If you pay attention to his photos and read what Rowell has to say about the making of each, you will begin to "see the light" - quite literally. No one captures the ethereal like Galen Rowell. He has the rare ability to sense and then photograph those fleeting moments that most (even many photographers) only daydream about. His photos will not only impress your eyes but they will tug at your soul. If ever a collection of photographs defined the majesty and mystery of mountians, this is it.
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on December 13, 2000
This is a book of landscape photography which works both as a coffee table presentation of some of renowned photographer Galen Rowell's most famous images, and as an informal teach-by-example guide to photography. The images range from familiar scenes of Yosemite and the Rockies, through to shots of the mountains of Pakistan and elsewhere taken during the author's career as a climber. Each is accompanied by text describing the story of how the image came to be taken, and what the photographer was thinking at the time (in some cases, apparently, "this one will sell well"!).
My sole gripe is that although the reproductions of the images are excellent, the rest of the layout is only so-so. But this is a minor complaint about a truly inspiring book. Together with John Shaw's more conventional "how-to" books, this would make an ideal gift for the aspiring landscape photographer.
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1 of 1 people found the following review helpful
on July 31, 2000
I've read probably 20 books on photographic instruction, leafed through at least a hundred more, spent countless hours on web articles, sites, talking to people, and at least as much time taking pictures, but this is first time I can truly say that something changed my perspective of the craft. After reading each chapter I would shoot a roll of film with more confidence and better artistic and technical results.
What is most striking to me is how generous Galen is with information. He explains how things work, not by telling you what to do, but by relating what HE did, which helped me draw my own conclusions and understand the material more thoroughly. For example, most photographers know that polarizers increase color saturation, cut down on glare, etc. but Galen goes the extra step of integrating the explanation with his style of photography and use of light. My appreciation for the utility of polarizers increased tenfold. He does a similar job of demystifing many other aspects of photography.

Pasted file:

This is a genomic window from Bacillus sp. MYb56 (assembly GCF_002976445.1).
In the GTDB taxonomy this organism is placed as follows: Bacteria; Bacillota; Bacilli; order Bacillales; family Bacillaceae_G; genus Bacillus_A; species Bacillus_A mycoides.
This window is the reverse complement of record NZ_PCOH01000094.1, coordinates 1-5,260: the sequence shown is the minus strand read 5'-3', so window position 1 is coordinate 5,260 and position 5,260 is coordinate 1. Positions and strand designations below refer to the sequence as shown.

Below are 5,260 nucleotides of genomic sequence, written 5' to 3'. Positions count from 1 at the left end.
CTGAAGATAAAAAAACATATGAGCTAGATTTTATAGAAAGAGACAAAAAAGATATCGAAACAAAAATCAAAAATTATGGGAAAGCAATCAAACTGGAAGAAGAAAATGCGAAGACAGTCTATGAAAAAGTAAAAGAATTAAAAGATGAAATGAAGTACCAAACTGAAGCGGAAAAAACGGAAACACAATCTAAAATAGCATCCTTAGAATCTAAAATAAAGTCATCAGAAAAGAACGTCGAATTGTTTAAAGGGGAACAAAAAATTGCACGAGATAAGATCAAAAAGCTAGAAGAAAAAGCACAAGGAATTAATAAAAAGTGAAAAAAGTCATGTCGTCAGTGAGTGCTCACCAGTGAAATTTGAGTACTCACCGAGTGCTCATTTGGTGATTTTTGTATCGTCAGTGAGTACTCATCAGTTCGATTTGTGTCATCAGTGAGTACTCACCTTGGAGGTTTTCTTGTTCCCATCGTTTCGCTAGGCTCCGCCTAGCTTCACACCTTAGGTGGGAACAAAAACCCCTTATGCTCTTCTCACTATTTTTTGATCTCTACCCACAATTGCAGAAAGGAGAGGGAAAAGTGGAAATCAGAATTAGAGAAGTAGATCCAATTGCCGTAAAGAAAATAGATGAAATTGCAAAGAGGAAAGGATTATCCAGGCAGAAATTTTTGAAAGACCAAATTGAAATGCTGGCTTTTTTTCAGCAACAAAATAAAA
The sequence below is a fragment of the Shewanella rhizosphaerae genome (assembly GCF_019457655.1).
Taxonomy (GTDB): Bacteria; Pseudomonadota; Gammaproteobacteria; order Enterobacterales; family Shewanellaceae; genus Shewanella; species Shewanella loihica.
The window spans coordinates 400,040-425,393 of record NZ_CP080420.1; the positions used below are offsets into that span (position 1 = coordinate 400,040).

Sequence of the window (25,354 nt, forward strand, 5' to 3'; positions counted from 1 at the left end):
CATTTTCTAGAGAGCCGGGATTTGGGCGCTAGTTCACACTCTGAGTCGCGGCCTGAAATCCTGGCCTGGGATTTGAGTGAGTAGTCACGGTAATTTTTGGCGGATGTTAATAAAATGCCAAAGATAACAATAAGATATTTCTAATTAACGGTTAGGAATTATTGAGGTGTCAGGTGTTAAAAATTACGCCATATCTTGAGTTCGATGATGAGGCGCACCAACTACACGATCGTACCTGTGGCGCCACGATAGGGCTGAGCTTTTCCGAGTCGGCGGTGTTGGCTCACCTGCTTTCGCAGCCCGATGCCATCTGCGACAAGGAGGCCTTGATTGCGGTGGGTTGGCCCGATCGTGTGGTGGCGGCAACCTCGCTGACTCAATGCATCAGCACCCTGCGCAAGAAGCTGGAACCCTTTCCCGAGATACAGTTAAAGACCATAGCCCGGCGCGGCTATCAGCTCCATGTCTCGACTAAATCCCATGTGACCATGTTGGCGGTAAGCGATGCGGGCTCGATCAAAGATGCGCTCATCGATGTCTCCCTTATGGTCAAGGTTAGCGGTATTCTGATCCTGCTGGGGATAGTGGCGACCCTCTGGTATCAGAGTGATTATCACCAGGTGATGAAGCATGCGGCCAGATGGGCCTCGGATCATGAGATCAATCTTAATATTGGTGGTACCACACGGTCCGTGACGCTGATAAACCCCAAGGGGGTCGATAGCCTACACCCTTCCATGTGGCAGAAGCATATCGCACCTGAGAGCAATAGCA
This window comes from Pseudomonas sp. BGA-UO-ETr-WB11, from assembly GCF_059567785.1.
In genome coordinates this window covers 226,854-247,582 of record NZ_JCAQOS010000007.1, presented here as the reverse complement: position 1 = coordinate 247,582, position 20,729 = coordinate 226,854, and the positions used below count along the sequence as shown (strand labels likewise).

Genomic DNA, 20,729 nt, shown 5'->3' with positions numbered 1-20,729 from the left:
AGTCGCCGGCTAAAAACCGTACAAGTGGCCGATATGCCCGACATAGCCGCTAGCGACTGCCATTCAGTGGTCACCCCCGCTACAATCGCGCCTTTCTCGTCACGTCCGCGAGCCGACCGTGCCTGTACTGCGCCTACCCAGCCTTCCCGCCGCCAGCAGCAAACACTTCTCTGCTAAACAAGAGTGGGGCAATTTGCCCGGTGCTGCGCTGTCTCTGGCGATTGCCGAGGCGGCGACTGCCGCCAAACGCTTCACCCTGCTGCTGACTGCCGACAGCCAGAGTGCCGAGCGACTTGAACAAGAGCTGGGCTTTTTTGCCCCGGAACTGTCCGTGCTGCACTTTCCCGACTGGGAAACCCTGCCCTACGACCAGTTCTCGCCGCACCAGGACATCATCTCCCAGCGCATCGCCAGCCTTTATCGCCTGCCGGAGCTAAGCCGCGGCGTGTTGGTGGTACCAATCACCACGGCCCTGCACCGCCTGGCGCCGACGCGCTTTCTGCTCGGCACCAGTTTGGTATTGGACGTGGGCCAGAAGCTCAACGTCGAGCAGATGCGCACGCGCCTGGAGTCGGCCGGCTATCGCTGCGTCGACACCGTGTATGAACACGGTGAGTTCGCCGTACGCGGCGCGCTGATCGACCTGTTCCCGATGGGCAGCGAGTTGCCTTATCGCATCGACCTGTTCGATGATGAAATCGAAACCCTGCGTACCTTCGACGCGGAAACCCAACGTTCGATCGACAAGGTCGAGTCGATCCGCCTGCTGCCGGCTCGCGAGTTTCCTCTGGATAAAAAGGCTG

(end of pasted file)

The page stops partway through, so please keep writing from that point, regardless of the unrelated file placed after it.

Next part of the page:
I really can't say enough about Galen Rowell's messages, whether they are technical, artistic, or even philosophical. Everything made sense. After reading between the lines I realized it's not just for photography instruction, but a way to approach life itself. Read his thoughts about "Luck" and you will know what I mean.
Thank you Galen!
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on February 2, 2000
Just finished reading every remarkable word of this excellent book. Most of these photographs cannot be taken by normal mortals. They are unique, beautiful and inspiring. But on top of this Galen has researched this material in depth, providing lots of historical and cultural detail plus a personal glimpse of the life and action going on around these enLIGHTening photographs. Are there any jobs like this still open? If you are into photography, mountains and rare air, get this book.
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on October 23, 1998
Like Galen Rowell, I am a professional photographer specialising in landscape and mountain subjects. Also like him, I am what is sometimes called 'self-taught'- which, of course, means we never took college courses in photography, but have learned from many people, both in person and from books. (Has there been a genuinely self-taught photographer since Fox Talbot?) In my case, one of the most- perhaps the most- significant books has been 'Mountain Light'. There are other photographers who are as good as Galen Rowell, but very few who can write so clearly and illuminatingly about the creative and technical processes involved. Ansel Adams, of course, is the towering exception, but he was principally concerned with black and white large format photography. Galen Rowell speaks directly to those who work in colour and with smaller cameras. Adams is essential reading, but so is Galen Rowell.
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on August 11, 1997
If you're a photographer, you owe it to yourself to read this book. The images are beautiful, but the text! That ties together the images. The matter of fact description of amazing feats that Galen Rowell had to go through to get those pictures just takes your breath away